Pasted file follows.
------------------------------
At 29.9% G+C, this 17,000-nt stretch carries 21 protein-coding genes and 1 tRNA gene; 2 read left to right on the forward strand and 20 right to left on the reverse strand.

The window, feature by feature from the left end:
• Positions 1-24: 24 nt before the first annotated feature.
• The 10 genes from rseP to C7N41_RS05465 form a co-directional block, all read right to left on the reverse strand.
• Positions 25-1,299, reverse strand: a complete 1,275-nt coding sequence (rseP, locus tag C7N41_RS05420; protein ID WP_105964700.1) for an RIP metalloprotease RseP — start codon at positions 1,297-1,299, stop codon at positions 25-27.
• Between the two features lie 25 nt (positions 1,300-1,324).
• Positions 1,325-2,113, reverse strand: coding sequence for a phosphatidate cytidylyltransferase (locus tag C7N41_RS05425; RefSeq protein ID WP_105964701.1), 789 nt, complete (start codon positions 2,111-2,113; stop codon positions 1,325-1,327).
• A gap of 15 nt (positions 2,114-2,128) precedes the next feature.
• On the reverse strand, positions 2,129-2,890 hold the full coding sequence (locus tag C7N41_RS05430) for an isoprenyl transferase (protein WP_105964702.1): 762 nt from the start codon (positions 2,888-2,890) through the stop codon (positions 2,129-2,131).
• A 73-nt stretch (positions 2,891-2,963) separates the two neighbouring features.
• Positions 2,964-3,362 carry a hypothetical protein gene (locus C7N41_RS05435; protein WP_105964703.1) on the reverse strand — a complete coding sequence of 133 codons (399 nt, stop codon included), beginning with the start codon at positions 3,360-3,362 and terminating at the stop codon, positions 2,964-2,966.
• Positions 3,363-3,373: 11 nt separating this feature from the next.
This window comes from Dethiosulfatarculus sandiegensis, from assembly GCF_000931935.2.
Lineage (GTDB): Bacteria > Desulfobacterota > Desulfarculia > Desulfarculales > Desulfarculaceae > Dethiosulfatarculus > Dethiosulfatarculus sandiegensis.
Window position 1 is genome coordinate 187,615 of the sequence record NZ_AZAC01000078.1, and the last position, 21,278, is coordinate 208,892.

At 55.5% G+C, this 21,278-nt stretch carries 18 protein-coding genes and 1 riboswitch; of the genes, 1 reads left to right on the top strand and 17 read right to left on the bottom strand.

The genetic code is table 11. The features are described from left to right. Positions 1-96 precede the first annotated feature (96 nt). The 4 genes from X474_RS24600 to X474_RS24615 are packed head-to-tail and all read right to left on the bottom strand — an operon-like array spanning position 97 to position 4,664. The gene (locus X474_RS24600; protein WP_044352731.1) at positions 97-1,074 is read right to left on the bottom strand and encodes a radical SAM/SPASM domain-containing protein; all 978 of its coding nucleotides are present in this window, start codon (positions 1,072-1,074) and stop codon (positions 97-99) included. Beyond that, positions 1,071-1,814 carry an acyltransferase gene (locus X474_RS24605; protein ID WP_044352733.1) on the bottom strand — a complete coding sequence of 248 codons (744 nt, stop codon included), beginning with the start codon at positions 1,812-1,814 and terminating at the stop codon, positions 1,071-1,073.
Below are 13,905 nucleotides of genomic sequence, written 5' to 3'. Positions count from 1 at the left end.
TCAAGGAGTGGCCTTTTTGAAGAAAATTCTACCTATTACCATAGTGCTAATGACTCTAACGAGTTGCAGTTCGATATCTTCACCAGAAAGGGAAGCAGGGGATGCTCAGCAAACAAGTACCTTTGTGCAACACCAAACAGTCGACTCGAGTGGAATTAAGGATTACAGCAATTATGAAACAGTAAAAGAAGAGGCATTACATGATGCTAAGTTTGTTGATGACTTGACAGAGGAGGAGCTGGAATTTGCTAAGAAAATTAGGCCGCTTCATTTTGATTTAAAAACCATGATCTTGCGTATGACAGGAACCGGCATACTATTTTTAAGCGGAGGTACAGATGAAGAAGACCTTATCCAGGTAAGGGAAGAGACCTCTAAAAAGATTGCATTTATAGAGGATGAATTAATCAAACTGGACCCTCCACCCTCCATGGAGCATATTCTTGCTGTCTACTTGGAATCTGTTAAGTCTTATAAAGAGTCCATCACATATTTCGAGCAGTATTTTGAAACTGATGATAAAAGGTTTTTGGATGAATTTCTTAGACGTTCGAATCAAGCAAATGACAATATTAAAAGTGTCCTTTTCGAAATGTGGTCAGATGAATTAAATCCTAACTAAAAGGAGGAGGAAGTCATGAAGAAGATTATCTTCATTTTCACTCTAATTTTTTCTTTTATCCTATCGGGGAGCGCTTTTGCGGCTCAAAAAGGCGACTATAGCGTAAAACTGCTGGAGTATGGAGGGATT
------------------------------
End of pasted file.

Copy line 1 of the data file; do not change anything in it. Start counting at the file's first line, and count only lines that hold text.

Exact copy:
At 29.9% G+C, this 17,000-nt stretch carries 21 protein-coding genes and 1 tRNA gene; 2 read left to right on the forward strand and 20 right to left on the reverse strand.